This history was written by Arthur Griffiths, a former President of the Blackheath Rhododendron Festival Committee, for Historic Blackheath, a Production by the Rotary Club of Blackheath, 1975 : 1976. This article was taken from the second edition of 1977. The photos are inevitably grainy, but we would be delighted if you can supply an original or a sharper quality image.
HISTORY OF THE BLACKHEATH RHODODENDRON FESTIVAL 1953-1975
Contributed by A. Griffiths
It is said that if you bring a group of Englishmen together, within five minutes they will have formed a committee. Judging by the number of committees which have functioned over the years in Blackheath, Blackheathens must be very English in their outlook. One of the most well known of these committees and one which has never failed to function every year since its inception is the Blackheath Rhododendron Festival Committee.
This committee holds the distinction of running a most successful festival every year without break since the year 1953. Not many towns can boast this type of record, indeed even the highly publicized Waratah Festival staged by the Sydney City Council fell by the wayside for lack of support. It is to the credit the Blackheath people then, with their close community spirit, that each year the Rhododendron Festival has seen the grand parade through the township in the crowning of the Festival Queen and the celebrations amidst the glories of the Memorial Park.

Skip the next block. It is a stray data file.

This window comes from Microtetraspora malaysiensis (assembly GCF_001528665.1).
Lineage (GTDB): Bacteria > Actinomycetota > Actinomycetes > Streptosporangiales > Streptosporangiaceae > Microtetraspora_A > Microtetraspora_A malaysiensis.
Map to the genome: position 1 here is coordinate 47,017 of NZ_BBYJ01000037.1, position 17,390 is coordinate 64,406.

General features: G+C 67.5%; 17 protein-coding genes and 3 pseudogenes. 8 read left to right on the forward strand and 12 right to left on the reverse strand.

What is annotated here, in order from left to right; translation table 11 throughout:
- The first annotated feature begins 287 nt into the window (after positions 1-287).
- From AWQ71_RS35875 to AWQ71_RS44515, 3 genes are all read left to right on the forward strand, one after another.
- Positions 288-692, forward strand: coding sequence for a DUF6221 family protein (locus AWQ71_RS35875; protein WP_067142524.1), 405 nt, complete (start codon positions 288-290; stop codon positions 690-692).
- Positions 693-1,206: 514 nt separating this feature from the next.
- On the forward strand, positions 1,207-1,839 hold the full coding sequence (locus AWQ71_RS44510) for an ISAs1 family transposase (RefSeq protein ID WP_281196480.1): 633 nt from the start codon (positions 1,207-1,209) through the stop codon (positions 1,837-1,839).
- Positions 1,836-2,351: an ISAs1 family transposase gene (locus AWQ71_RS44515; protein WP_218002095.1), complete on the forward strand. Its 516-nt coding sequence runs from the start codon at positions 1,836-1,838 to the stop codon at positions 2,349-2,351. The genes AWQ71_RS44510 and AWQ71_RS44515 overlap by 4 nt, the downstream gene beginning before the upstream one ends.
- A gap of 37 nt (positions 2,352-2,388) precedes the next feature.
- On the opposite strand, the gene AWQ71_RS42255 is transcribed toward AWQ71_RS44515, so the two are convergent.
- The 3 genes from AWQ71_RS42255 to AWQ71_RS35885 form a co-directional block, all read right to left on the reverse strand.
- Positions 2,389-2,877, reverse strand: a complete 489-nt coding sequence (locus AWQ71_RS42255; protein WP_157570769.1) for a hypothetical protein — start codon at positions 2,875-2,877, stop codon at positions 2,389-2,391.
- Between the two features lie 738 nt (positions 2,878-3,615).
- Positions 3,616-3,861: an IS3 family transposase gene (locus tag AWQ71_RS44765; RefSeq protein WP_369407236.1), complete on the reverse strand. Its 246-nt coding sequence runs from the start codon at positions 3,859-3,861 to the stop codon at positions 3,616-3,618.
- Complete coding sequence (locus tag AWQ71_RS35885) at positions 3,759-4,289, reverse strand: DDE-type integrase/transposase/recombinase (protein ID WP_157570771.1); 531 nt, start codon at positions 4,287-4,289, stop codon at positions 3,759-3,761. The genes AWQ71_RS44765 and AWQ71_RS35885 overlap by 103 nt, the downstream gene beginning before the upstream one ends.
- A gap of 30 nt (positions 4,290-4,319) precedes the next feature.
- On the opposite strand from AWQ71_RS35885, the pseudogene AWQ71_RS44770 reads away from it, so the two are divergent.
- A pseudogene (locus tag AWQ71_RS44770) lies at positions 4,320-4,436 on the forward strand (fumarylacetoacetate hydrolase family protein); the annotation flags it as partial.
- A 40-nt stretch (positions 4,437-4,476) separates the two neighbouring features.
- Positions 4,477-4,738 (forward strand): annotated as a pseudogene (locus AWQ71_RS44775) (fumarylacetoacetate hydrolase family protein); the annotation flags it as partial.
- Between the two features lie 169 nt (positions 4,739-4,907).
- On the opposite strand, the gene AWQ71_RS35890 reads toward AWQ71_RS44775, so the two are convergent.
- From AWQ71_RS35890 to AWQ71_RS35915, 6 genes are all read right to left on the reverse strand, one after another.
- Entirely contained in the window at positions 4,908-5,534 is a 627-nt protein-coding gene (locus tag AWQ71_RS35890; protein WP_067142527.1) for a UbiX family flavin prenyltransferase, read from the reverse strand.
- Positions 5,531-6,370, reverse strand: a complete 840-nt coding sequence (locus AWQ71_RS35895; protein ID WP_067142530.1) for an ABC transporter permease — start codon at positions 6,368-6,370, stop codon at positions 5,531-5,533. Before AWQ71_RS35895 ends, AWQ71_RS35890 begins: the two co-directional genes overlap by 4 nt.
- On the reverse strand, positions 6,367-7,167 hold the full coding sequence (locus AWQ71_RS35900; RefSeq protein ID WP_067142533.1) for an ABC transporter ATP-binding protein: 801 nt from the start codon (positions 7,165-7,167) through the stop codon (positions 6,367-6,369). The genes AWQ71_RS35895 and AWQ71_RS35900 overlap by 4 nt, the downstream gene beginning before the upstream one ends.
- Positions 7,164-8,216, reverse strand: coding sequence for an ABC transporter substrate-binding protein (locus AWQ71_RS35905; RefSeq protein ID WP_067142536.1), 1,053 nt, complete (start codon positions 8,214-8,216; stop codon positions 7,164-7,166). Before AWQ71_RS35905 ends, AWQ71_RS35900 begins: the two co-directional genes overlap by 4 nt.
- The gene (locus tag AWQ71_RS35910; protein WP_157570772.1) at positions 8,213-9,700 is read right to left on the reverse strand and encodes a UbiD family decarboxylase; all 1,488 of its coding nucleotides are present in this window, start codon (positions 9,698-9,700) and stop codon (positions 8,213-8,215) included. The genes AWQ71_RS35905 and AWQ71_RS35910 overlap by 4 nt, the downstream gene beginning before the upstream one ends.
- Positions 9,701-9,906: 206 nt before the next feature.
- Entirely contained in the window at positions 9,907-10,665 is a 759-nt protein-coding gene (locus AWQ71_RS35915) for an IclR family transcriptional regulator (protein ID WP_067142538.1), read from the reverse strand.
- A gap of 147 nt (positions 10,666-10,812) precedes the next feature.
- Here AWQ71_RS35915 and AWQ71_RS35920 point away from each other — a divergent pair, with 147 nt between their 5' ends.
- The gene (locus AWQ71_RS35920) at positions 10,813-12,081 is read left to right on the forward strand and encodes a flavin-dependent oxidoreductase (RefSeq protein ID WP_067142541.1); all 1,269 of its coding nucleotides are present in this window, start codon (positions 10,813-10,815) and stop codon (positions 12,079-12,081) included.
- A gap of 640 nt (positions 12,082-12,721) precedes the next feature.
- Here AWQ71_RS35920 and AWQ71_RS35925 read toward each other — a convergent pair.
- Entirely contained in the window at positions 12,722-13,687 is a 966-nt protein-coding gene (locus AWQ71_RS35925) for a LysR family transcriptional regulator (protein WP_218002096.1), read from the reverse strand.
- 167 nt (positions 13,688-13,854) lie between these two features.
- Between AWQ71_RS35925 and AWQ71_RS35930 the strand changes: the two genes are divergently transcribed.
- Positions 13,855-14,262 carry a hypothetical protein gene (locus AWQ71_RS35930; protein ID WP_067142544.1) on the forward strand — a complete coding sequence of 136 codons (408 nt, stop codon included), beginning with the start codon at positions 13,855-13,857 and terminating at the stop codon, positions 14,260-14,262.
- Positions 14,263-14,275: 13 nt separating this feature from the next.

To find the beginnings of the festival and how the rhododendron comes to be in such profusion throughout Blackheath we must go back to the year when Mr Cec Chad was president of the Rotary Club of Blackheath. his dream was to beautify Blackheath with the mass planting of rhododendrons. With the Rotary Club as sponsor and Mr Chad in the chair the inaugural meeting of the Blackheath Rhododendron Association was held in St Aidan’s Hall, Blackheath on the 9th February, 1950 at 8.15 pm.
Approximately 50 members of the public were present to hear Mr Chad outline the scheme which envisaged that every residence in the area should have 4 or 5 rhododendrons planted in their gardens adjoining the street so that the visitors to the area could view the glory of these flowering shrubs. Due to the size of their growth rhododendrons could not be recommended for street planting, however the Rotary had accepted responsibility for planting part of one section of a park, as part of a proposed Memorial Drive. Mr J. Yeaman then outlined the basis of a scheme which was based on a central Memorial Drive around the parks and public places of the town and to which it hoped that private citizens would add additional loops, building out like a spider web.